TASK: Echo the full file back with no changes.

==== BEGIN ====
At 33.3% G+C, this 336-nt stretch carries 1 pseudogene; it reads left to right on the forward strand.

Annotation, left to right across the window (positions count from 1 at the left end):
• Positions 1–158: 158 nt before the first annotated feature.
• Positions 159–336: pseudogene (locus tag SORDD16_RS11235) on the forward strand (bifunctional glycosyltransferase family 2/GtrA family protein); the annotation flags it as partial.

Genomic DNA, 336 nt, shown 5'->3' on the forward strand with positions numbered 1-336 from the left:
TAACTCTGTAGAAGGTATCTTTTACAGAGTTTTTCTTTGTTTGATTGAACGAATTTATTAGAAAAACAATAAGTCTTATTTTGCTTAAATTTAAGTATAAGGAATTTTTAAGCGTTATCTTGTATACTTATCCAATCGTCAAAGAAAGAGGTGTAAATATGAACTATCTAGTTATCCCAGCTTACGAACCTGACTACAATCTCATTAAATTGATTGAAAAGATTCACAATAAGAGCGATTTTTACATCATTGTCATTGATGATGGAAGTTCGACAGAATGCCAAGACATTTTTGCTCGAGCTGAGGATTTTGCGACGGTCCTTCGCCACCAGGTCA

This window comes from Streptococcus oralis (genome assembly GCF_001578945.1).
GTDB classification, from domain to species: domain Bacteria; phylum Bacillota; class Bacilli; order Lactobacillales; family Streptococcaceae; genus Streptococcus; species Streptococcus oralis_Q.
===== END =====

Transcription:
At 33.3% G+C, this 336-nt stretch carries 1 pseudogene; it reads left to right on the forward strand.

Annotation, left to right across the window (positions count from 1 at the left end):
• Positions 1–158: 158 nt before the first annotated feature.
• Positions 159–336: pseudogene (locus tag SORDD16_RS11235) on the forward strand (bifunctional glycosyltransferase family 2/GtrA family protein); the annotation flags it as partial.

Genomic DNA, 336 nt, shown 5'->3' on the forward strand with positions numbered 1-336 from the left:
TAACTCTGTAGAAGGTATCTTTTACAGAGTTTTTCTTTGTTTGATTGAACGAATTTATTAGAAAAACAATAAGTCTTATTTTGCTTAAATTTAAGTATAAGGAATTTTTAAGCGTTATCTTGTATACTTATCCAATCGTCAAAGAAAGAGGTGTAAATATGAACTATCTAGTTATCCCAGCTTACGAACCTGACTACAATCTCATTAAATTGATTGAAAAGATTCACAATAAGAGCGATTTTTACATCATTGTCATTGATGATGGAAGTTCGACAGAATGCCAAGACATTTTTGCTCGAGCTGAGGATTTTGCGACGGTCCTTCGCCACCAGGTCA

This window comes from Streptococcus oralis (genome assembly GCF_001578945.1).
GTDB classification, from domain to species: domain Bacteria; phylum Bacillota; class Bacilli; order Lactobacillales; family Streptococcaceae; genus Streptococcus; species Streptococcus oralis_Q.